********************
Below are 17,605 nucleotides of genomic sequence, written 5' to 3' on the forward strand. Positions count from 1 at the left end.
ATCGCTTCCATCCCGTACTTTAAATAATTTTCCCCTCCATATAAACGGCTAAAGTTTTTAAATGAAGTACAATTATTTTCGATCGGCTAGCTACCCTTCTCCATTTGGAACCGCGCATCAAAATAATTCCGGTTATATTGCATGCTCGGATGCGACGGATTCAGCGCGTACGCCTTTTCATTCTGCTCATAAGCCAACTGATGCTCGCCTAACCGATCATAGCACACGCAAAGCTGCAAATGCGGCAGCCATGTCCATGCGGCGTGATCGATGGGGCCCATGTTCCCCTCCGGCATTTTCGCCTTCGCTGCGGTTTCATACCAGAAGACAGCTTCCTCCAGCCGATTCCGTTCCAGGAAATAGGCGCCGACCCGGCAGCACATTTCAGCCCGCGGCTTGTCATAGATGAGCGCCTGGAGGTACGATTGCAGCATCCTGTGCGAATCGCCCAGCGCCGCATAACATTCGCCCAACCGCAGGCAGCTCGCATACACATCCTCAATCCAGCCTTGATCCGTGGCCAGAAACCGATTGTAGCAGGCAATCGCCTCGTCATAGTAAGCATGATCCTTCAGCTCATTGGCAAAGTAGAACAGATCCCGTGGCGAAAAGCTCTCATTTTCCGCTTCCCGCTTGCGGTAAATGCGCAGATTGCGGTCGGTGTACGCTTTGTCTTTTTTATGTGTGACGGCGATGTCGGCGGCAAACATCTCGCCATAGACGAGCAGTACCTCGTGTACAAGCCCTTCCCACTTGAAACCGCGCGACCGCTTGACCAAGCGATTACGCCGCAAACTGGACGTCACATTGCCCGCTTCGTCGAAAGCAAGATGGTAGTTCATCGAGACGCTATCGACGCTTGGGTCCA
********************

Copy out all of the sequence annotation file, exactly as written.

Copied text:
Below are 17,605 nucleotides of genomic sequence, written 5' to 3' on the forward strand. Positions count from 1 at the left end.
ATCGCTTCCATCCCGTACTTTAAATAATTTTCCCCTCCATATAAACGGCTAAAGTTTTTAAATGAAGTACAATTATTTTCGATCGGCTAGCTACCCTTCTCCATTTGGAACCGCGCATCAAAATAATTCCGGTTATATTGCATGCTCGGATGCGACGGATTCAGCGCGTACGCCTTTTCATTCTGCTCATAAGCCAACTGATGCTCGCCTAACCGATCATAGCACACGCAAAGCTGCAAATGCGGCAGCCATGTCCATGCGGCGTGATCGATGGGGCCCATGTTCCCCTCCGGCATTTTCGCCTTCGCTGCGGTTTCATACCAGAAGACAGCTTCCTCCAGCCGATTCCGTTCCAGGAAATAGGCGCCGACCCGGCAGCACATTTCAGCCCGCGGCTTGTCATAGATGAGCGCCTGGAGGTACGATTGCAGCATCCTGTGCGAATCGCCCAGCGCCGCATAACATTCGCCCAACCGCAGGCAGCTCGCATACACATCCTCAATCCAGCCTTGATCCGTGGCCAGAAACCGATTGTAGCAGGCAATCGCCTCGTCATAGTAAGCATGATCCTTCAGCTCATTGGCAAAGTAGAACAGATCCCGTGGCGAAAAGCTCTCATTTTCCGCTTCCCGCTTGCGGTAAATGCGCAGATTGCGGTCGGTGTACGCTTTGTCTTTTTTATGTGTGACGGCGATGTCGGCGGCAAACATCTCGCCATAGACGAGCAGTACCTCGTGTACAAGCCCTTCCCACTTGAAACCGCGCGACCGCTTGACCAAGCGATTACGCCGCAAACTGGACGTCACATTGCCCGCTTCGTCGAAAGCAAGATGGTAGTTCATCGAGACGCTATCGACGCTTGGGTCCA